The facility is being designed to process and refine light sweet crude into No. 1 and No. 2 Ultra-Low Sulfur Diesel (ULSD) and secondary products for the local and regional markets. The secondary products produced will be naphtha and residual fuel oil. The refinery will have the capability to produce blended drilling distillates as well, which will be used in oil field applications.
Feedstock Characteristics (Refinery Input)
Not only is the oil contained within the Bakken plentiful, but it is a very high-quality crude oil, very similar to West Texas intermediate (WTI) crude. Oil from the Bakken has an API gravity of 39-40.9 degrees, compared to an API of 39.6 degrees for WTI. Bakken oil also contains significantly less sulfur as a percentage of weight than WTI as well as less asphalt and more mid-range distillates (kerosene and diesel).
Light Gas Oil (LGO), is primarily diesel and kerosene. This diesel fuel is the primary target product of the Trenton Refinery. The Trenton Refinery will produce on average approximately 6,000 barrels of diesel fuel per day before blending with other distillates which will significantly increase the diesel fuel yield. Kerosene is the lighter of the two fuels and is essentially premium #1 Diesel and is in short supply in the Williston Basin where its properties make it ideal for cold-weather use.
The Environmental Protection Agency (EPA) has established Ultra-Low Sulfur Diesel (ULSD) standards requiring ULSD be used in all mobile diesel engines newer than 2007 and requiring all diesel fuel produced and imported into the United States to meet the 15 parts per million (ppm) sulfur requirements by 2014. All on-highway, off-road, locomotive, and marine-use diesels must meet the 15 ppm sulfur requirement by 2015. This rule does not apply to heating oil or stationary applications (Non-Road). The Non-Road fuel applications in the area would include use in generators, power plants, and crude-oil drilling. Currently, none of the local distributors have storage to segregate Ultra-Low Sulfur Diesel from low sulfur diesel. Consequently, almost all diesel fuel distributed locally already meets the ULSD standard of 15 ppm sulfur. Trucks would also have to be assigned specifically for hauling lowsulfur diesel or cleaned prior to hauling Ultra-Low Sulfur Diesel, making its use impractical.
Ultra-Low Sulfur Diesel will be required for on and off-road uses in North Dakota (and all other U.S. states except Alaska) after December 2013. For these reasons there will be literally no market for high or low sulfur diesel (5,000 ppm and 500 ppm respectively) except for drilling distillate. The Trenton Refinery is designed to produce ULSD exclusively except for the AGO industrial diesel which may be marketed for use as drilling distillate.
Naphtha is a volatile, colorless byproduct of petroleum distillation. Naphtha is also known as white gas, and when processed in catalytic reforming, it becomes high-octane motor gasoline. Since the process of making gasoline (catalytic reforming) is capital intensive and not justified given the current demand in the region, the naphtha produced will be sold in the Canadian market as diluent for tar sands oil transportation or to other refineries as reformer feedstock.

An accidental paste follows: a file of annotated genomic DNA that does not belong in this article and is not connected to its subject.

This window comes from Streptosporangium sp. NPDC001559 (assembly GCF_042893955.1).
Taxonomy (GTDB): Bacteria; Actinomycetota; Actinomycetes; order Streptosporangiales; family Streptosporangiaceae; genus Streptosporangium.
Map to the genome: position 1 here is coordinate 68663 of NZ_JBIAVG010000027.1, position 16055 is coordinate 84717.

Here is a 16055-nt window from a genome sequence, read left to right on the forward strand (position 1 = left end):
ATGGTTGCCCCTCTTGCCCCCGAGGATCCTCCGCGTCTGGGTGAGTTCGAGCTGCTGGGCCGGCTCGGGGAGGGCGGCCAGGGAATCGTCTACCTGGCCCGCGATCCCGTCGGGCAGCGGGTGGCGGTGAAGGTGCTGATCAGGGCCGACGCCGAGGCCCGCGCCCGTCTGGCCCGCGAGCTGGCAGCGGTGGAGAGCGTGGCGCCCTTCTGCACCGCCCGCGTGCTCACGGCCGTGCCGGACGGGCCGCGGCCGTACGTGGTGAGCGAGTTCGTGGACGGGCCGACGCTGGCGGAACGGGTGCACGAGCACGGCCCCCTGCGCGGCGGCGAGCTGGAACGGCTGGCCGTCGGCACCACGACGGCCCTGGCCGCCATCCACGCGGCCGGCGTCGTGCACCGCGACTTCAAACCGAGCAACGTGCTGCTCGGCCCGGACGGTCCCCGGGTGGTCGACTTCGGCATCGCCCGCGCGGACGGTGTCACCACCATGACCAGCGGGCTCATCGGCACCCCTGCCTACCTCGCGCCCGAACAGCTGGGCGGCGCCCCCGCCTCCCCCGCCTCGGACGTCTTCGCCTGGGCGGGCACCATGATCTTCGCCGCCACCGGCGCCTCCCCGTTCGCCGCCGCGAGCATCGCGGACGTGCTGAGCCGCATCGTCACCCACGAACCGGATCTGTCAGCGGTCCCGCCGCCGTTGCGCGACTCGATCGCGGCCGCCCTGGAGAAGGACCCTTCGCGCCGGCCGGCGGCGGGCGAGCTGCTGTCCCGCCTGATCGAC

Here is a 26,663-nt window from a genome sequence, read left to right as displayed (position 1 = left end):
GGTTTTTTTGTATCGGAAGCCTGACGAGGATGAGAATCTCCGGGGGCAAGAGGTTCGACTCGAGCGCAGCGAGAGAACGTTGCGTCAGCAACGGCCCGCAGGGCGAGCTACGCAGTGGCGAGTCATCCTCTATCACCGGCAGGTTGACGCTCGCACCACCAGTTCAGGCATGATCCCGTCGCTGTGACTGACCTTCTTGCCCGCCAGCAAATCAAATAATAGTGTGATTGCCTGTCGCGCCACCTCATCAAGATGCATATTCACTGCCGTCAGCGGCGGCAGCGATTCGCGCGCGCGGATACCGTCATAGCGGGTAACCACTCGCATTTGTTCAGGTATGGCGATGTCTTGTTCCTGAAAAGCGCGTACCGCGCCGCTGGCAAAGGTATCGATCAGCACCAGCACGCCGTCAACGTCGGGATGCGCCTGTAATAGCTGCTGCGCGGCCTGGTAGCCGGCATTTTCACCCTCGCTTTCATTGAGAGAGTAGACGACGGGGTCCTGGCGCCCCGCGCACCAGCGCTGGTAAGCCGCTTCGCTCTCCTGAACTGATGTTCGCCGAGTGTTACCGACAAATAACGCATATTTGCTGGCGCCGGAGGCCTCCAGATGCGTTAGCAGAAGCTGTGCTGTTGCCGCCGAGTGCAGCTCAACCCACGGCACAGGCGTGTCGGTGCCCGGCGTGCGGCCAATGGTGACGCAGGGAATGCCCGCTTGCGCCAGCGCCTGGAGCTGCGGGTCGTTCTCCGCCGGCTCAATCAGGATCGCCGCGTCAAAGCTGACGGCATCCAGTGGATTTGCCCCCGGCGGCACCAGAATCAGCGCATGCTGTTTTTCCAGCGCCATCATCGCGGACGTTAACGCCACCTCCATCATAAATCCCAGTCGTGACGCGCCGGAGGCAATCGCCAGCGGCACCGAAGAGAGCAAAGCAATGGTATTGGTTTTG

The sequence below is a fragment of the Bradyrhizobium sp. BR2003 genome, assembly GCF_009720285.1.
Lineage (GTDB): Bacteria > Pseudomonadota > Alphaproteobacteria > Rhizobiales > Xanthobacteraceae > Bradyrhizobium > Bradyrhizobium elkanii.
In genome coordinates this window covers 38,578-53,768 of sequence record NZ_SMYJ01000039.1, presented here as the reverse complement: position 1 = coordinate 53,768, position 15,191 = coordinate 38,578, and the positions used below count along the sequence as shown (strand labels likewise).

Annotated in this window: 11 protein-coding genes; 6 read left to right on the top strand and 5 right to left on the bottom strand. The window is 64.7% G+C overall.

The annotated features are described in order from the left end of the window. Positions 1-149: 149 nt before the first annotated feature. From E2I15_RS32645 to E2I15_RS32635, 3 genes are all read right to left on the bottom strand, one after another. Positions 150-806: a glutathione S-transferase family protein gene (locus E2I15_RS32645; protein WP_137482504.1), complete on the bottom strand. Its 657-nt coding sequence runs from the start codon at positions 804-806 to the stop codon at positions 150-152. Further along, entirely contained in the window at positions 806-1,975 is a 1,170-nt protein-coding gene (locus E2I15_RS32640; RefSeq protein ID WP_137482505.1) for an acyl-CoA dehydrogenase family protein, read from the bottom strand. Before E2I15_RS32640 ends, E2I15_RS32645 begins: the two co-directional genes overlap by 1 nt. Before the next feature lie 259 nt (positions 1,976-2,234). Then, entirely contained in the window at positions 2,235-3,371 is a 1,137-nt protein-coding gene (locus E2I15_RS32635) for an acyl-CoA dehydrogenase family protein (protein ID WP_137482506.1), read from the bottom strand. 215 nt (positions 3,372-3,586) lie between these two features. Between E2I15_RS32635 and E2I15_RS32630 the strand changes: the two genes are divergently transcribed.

Kerosene is thin, light-colored oil typically used as fuel for heating and cooking, in lamps, and in jet engines. Given current commodity prices and cost of post-processing for jet fuel, the kerosene product stream will be refined to #1 diesel fuel or blended with the diesel fuels to maximize the refinery’s diesel output.
Atmospheric gas oil (AGO) is the equivalent of industrial fuel oil grade #4 Diesel. Until the market can be proven for this material’s suitability as a drilling distillate, it is expected to be sold as catalytic cracking feedstock to Midwest or Gulf Coast refineries. There is very limited market potential for this product directly, however its qualities have been evaluated as highly suitable as a premium feedstock for catalytic cracking or coking, or, when blended with other petroleum components, for use as drilling distillate in the well fields.
Heavy Fuel Oil
The residual distillation product, or atmospheric tower bottoms (ATB’s), is also known as Heavy Fuel Oil (HFO) or Residual Fuel Oil (RFO), and is classified as #6 Diesel. In the marine industry it is also known as Bunker C Fuel Oil, after the US Navy designation. Heavy Fuel Oil is used as fuel for very large diesel engines. Bakken crude’s distilled ATB’s are relatively light compared to many other crude feedstocks, in the range of API 20 gravity. They are also relatively free of asphaltenes and heavy metals and relatively low in sulfur (3,960 ppm), making them a premium ATB product. The atmospheric tower bottoms could be sold into the bunker fuel market, or most likely as feedstock for coker units or fluid catalytic converter (FCC) units, which take this heavy product and produce diesel, coke (in the case of the coker unit) and other distillation products.
Due to the desulfurization technology selected for the Trenton Refinery, namely the use of a LO-CAT desulfurization unit and distillate hydrotreater, elemental sulfur will be an inherent by-product. Sulfur can be used for the production of sulfuric acid or as an element of fertilizer.